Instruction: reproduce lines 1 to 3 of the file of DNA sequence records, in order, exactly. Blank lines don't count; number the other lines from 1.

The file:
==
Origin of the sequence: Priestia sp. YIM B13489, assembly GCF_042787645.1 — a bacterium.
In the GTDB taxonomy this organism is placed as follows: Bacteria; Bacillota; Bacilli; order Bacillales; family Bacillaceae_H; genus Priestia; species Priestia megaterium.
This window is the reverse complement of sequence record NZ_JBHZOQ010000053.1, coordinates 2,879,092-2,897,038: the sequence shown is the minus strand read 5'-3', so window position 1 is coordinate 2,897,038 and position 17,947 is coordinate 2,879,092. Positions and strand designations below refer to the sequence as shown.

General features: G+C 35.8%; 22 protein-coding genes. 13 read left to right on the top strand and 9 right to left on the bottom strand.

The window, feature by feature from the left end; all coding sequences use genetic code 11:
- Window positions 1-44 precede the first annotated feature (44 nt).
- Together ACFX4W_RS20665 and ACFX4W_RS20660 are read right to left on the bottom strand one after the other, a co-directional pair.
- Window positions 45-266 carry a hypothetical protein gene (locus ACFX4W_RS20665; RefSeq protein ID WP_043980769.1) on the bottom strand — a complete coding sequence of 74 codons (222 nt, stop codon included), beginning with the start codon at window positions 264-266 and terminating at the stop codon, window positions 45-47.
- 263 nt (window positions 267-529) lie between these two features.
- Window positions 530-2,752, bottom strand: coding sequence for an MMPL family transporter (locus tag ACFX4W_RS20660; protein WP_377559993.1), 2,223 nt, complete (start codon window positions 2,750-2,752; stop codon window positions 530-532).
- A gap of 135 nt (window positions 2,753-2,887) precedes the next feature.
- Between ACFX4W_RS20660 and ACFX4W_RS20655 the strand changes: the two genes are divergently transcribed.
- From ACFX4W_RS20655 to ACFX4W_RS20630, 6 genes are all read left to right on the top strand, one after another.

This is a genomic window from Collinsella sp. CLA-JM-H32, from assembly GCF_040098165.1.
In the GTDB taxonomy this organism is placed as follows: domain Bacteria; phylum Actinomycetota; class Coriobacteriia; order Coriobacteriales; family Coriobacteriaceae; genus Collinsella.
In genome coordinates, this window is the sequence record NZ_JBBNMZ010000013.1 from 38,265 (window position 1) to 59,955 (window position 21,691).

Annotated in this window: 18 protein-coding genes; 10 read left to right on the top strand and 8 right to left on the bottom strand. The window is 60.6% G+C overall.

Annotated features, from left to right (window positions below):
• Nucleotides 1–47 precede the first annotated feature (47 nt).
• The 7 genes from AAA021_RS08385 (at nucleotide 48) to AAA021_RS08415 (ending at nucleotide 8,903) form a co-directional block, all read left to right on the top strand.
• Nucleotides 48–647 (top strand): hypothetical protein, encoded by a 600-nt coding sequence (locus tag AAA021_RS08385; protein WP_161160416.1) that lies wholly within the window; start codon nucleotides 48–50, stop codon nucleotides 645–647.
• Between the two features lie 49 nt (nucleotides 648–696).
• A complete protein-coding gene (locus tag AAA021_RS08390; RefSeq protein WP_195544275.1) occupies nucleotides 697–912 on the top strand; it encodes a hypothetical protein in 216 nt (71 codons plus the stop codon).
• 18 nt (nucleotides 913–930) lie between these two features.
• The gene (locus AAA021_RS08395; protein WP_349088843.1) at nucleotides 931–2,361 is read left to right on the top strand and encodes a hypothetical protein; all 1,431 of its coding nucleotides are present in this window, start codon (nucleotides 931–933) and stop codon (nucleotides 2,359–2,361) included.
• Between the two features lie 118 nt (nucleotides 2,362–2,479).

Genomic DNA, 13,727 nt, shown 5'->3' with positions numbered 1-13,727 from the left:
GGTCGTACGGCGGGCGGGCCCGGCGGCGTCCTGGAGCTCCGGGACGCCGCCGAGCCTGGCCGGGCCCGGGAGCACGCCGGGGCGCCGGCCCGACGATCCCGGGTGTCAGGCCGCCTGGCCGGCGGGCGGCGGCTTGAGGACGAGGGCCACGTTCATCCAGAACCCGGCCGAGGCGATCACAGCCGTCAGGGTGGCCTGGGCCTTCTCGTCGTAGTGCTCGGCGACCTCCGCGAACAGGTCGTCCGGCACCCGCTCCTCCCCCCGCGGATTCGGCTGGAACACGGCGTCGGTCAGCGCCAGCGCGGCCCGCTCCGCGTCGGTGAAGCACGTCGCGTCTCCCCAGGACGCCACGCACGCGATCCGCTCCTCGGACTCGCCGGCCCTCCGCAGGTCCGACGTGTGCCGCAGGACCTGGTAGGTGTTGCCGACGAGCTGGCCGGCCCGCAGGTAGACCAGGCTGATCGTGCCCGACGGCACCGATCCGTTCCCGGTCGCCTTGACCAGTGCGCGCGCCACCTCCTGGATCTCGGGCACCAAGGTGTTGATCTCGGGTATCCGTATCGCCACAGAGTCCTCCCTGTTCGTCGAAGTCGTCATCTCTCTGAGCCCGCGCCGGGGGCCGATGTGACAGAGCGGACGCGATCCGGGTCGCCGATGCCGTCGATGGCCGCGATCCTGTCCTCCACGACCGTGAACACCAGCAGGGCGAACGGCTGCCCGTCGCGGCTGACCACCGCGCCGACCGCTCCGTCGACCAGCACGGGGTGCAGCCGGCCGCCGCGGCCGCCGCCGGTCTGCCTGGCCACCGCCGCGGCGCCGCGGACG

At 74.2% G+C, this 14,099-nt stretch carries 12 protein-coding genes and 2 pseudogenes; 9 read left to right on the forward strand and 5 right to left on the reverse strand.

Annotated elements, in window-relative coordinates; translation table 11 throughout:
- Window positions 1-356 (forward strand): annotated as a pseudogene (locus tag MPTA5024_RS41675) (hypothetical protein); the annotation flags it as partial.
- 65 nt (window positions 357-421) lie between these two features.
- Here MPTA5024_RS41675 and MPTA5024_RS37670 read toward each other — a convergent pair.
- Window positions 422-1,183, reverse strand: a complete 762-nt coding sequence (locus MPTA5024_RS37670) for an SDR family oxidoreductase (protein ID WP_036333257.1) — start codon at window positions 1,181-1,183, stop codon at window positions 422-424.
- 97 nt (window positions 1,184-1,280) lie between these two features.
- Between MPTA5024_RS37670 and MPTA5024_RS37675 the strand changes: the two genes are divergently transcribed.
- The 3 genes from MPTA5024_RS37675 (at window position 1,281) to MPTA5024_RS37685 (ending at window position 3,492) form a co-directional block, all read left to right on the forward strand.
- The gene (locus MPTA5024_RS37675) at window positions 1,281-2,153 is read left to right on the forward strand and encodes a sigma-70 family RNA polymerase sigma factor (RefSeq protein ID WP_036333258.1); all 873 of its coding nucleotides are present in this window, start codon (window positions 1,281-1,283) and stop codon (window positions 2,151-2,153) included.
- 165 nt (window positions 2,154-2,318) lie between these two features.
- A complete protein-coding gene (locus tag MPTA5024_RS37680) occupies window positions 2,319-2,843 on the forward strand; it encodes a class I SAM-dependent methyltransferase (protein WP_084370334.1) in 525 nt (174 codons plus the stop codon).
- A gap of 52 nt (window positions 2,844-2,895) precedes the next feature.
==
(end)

Origin of the sequence: Priestia sp. YIM B13489, assembly GCF_042787645.1 — a bacterium.
In the GTDB taxonomy this organism is placed as follows: Bacteria; Bacillota; Bacilli; order Bacillales; family Bacillaceae_H; genus Priestia; species Priestia megaterium.
This window is the reverse complement of sequence record NZ_JBHZOQ010000053.1, coordinates 2,879,092-2,897,038: the sequence shown is the minus strand read 5'-3', so window position 1 is coordinate 2,897,038 and position 17,947 is coordinate 2,879,092. Positions and strand designations below refer to the sequence as shown.